Optimism on the Afghan peace process

Amina Khan
Tuesday 4 Aug 2020

All the ingredients for an Afghan peace deal are now in place, but the various stakeholders must show themselves to be ready and willing to work hard for it to succeed, writes Amina Khan

Statements coming from former Afghan government chief executive Abdullah Abdullah, Afghan President Ashraf Ghani, and, more importantly, the Taliban have been expressing the view that the much-awaited intra-Afghan talks between the Taliban and the Afghan government may finally take place, a key component of the peace process that has been designed to bring stability to Afghanistan.

The fact that the Taliban have expressed their willingness to engage with Kabul is a significant development considering that they have refused to do so in the past, including up until recent weeks. According to the US-Taliban Agreement made in February, the intra-Afghan talks were meant to begin on 10 March, and it has been unclear since if they would in fact begin.

While no specific date has been given, it is evident that the groundwork has already been laid in anticipation of the much-needed talks, such as the appointment of Abdullah as chair of the High Council for National Reconciliation (HCNR) that will spearhead the Afghan peace process on Kabul’s behalf. Moreover, like during the previous three-day Eid ceasefire declared by the Taliban from 24-26 May, the group recently declared another three-day ceasefire to respect the Eid Al-Adha.

But while steps are being made in the right direction, issues revolving around the release of Taliban prisoners continue to be contentious. While the Taliban claim to have fulfilled their part of the US-Taliban Agreement by releasing all the 1,000 Afghan government prisoners they held, the Afghan government has yet to fulfill its part by releasing 5,000 Taliban prisoners.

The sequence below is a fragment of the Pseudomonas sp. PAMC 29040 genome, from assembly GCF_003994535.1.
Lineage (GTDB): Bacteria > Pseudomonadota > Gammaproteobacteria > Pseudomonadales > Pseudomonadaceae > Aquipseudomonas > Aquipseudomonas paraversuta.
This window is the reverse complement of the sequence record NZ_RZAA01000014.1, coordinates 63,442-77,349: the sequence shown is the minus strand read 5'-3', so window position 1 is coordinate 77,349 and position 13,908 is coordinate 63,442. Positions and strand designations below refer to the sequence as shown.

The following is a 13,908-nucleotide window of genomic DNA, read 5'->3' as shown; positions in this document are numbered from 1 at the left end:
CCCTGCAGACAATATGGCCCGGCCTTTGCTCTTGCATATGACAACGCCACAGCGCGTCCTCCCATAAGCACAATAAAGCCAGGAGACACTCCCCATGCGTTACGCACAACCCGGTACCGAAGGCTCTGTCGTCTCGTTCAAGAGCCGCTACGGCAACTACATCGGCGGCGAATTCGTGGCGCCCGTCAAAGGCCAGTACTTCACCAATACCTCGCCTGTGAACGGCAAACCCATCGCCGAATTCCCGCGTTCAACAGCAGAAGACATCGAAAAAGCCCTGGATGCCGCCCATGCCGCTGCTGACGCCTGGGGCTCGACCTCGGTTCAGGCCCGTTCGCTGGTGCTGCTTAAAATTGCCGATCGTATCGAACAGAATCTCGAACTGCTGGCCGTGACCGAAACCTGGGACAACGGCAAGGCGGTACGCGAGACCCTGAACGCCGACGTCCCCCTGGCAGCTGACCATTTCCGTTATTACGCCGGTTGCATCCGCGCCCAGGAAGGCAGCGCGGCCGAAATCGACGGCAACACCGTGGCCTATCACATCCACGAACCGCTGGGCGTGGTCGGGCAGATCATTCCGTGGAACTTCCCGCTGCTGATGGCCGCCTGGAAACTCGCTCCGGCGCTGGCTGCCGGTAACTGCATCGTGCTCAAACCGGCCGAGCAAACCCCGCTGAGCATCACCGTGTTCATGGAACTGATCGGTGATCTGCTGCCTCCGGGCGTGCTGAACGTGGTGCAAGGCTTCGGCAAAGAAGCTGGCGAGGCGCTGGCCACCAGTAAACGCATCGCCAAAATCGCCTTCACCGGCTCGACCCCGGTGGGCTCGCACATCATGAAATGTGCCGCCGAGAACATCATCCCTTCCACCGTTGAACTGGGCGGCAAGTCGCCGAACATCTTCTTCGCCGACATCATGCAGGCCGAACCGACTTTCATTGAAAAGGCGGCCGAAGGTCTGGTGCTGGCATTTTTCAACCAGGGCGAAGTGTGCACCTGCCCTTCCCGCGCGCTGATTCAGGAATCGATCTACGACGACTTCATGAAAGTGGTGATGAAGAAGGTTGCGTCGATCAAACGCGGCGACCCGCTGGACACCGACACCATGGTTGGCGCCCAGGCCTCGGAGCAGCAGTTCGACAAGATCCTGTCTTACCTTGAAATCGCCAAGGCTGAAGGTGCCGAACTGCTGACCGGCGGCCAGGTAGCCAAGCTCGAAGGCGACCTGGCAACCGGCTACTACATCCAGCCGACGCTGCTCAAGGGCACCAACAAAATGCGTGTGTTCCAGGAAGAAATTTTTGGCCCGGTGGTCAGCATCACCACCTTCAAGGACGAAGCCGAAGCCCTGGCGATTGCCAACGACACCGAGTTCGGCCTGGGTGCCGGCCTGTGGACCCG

Time and time again, President Ghani has caused unnecessary delays in the release of Taliban prisoners, which has led to a delay in the intra-Afghan talks. However, according to the Afghan government, so far 4,600 Taliban prisoners have been released, including the recently freed 500 Taliban prisoners in response to the group’s three-day ceasefire announcement. The fate of the remaining 400 remains unclear although Ghani has said that a loya jirga, or community meeting, will be convened to discuss their release.

While news of the intra-Afghan talks is no doubt a much-needed move in the right direction, it is only the beginning of a highly sensitive and complex process that will require patience and compromise from all sides. After all, as the recent past has shown, highs can quickly be replaced by lows, and a number of hurdles continue to stand in the way of peace.